We present a framework for design and deployment of decision support modeling based on metrics which have their roots in the scientific method. Application of these metrics to decision support modeling requires recognition of the importance of data assimilation and predictive uncertainty quantification in this type of modeling. The difficulties of implementing these procedures depend on the relationship between data that is available for assimilation and the nature of the prediction(s) that a decision support model is required to make. Three different data/prediction contexts are identified. Unfortunately, groundwater modeling is generally aligned with the most difficult of these. It is suggested that these difficulties can generally be ameliorated through appropriate model design. This design requires strategic abstraction of parameters and processes in a way that is optimal for the making of one particular prediction but is not necessarily optimal for the making of another. It is further suggested that the focus of decision support modeling should be on the ability of a model to provide receptacles for decision-pertinent information rather than on its purported ability to simulate environmental processes. While models are compromised in both of these roles, this view makes it clear that simulation should serve data assimilation and not the other way around. Data assimilation enables the uncertainties of decision-critical model predictions to be quantified and maybe reduced. Decision support modeling requires this.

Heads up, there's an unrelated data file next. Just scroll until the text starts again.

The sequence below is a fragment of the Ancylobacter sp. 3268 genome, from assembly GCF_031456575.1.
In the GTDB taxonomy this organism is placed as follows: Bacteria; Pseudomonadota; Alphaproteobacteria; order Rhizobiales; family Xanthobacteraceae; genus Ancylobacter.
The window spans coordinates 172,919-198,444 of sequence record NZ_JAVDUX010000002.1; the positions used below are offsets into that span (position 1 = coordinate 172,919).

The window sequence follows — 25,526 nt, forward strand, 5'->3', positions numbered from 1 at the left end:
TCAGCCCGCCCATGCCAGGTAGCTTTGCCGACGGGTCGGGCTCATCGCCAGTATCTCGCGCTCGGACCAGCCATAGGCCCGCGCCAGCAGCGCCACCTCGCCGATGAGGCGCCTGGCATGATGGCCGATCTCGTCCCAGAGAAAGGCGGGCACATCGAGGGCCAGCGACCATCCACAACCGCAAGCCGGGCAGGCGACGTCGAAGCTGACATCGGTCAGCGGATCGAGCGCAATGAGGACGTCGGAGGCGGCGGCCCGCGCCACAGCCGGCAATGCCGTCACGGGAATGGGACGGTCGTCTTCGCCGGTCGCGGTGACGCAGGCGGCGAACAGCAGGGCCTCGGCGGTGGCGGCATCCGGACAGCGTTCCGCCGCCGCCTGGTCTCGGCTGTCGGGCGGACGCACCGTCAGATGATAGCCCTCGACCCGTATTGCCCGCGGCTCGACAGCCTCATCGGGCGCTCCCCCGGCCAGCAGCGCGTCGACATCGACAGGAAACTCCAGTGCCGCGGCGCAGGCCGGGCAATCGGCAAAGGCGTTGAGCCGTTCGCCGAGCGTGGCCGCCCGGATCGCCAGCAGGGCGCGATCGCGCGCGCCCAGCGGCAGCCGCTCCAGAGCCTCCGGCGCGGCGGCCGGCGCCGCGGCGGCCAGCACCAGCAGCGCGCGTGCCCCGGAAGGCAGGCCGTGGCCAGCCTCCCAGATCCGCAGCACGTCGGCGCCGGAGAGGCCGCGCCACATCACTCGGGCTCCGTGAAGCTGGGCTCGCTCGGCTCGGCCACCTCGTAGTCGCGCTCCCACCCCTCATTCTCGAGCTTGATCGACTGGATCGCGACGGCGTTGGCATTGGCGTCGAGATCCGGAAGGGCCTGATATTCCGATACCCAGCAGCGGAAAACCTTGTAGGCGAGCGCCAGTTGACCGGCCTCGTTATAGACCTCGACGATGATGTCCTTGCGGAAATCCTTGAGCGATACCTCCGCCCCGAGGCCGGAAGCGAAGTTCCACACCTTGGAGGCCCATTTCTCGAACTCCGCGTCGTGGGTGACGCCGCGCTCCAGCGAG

- groundwater modeling
- decision support modeling
- data assimilation
- predictive uncertainty quantification